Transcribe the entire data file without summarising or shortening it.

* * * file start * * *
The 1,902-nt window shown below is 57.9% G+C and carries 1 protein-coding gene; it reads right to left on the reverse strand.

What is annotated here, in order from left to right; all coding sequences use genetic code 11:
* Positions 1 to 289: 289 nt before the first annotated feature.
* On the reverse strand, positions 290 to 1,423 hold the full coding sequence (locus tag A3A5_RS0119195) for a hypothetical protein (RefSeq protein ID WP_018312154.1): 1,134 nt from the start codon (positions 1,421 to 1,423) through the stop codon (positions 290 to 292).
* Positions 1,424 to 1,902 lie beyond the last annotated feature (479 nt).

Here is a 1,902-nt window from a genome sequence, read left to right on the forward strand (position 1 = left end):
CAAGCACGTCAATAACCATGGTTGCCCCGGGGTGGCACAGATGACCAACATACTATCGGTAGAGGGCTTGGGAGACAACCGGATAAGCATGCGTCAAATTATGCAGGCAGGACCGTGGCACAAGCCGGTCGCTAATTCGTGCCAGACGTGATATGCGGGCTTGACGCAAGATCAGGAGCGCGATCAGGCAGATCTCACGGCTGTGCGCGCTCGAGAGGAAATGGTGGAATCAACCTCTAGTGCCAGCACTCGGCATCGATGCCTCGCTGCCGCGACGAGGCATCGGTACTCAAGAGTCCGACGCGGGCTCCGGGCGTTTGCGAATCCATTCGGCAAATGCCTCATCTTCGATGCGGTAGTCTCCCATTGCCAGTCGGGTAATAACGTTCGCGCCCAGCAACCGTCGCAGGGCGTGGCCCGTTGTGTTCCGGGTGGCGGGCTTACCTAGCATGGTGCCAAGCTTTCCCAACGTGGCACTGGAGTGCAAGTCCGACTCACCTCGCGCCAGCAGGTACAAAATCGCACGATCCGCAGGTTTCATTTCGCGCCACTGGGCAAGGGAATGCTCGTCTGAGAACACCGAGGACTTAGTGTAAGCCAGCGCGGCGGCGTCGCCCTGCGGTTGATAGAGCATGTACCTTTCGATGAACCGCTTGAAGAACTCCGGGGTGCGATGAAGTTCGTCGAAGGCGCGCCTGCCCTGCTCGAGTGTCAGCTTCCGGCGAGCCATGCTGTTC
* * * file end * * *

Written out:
The 1,902-nt window shown below is 57.9% G+C and carries 1 protein-coding gene; it reads right to left on the reverse strand.

What is annotated here, in order from left to right; all coding sequences use genetic code 11:
* Positions 1 to 289: 289 nt before the first annotated feature.
* On the reverse strand, positions 290 to 1,423 hold the full coding sequence (locus tag A3A5_RS0119195) for a hypothetical protein (RefSeq protein ID WP_018312154.1): 1,134 nt from the start codon (positions 1,421 to 1,423) through the stop codon (positions 290 to 292).
* Positions 1,424 to 1,902 lie beyond the last annotated feature (479 nt).

Here is a 1,902-nt window from a genome sequence, read left to right on the forward strand (position 1 = left end):
CAAGCACGTCAATAACCATGGTTGCCCCGGGGTGGCACAGATGACCAACATACTATCGGTAGAGGGCTTGGGAGACAACCGGATAAGCATGCGTCAAATTATGCAGGCAGGACCGTGGCACAAGCCGGTCGCTAATTCGTGCCAGACGTGATATGCGGGCTTGACGCAAGATCAGGAGCGCGATCAGGCAGATCTCACGGCTGTGCGCGCTCGAGAGGAAATGGTGGAATCAACCTCTAGTGCCAGCACTCGGCATCGATGCCTCGCTGCCGCGACGAGGCATCGGTACTCAAGAGTCCGACGCGGGCTCCGGGCGTTTGCGAATCCATTCGGCAAATGCCTCATCTTCGATGCGGTAGTCTCCCATTGCCAGTCGGGTAATAACGTTCGCGCCCAGCAACCGTCGCAGGGCGTGGCCCGTTGTGTTCCGGGTGGCGGGCTTACCTAGCATGGTGCCAAGCTTTCCCAACGTGGCACTGGAGTGCAAGTCCGACTCACCTCGCGCCAGCAGGTACAAAATCGCACGATCCGCAGGTTTCATTTCGCGCCACTGGGCAAGGGAATGCTCGTCTGAGAACACCGAGGACTTAGTGTAAGCCAGCGCGGCGGCGTCGCCCTGCGGTTGATAGAGCATGTACCTTTCGATGAACCGCTTGAAGAACTCCGGGGTGCGATGAAGTTCGTCGAAGGCGCGCCTGCCCTGCTCGAGTGTCAGCTTCCGGCGAGCCATGCTGTTC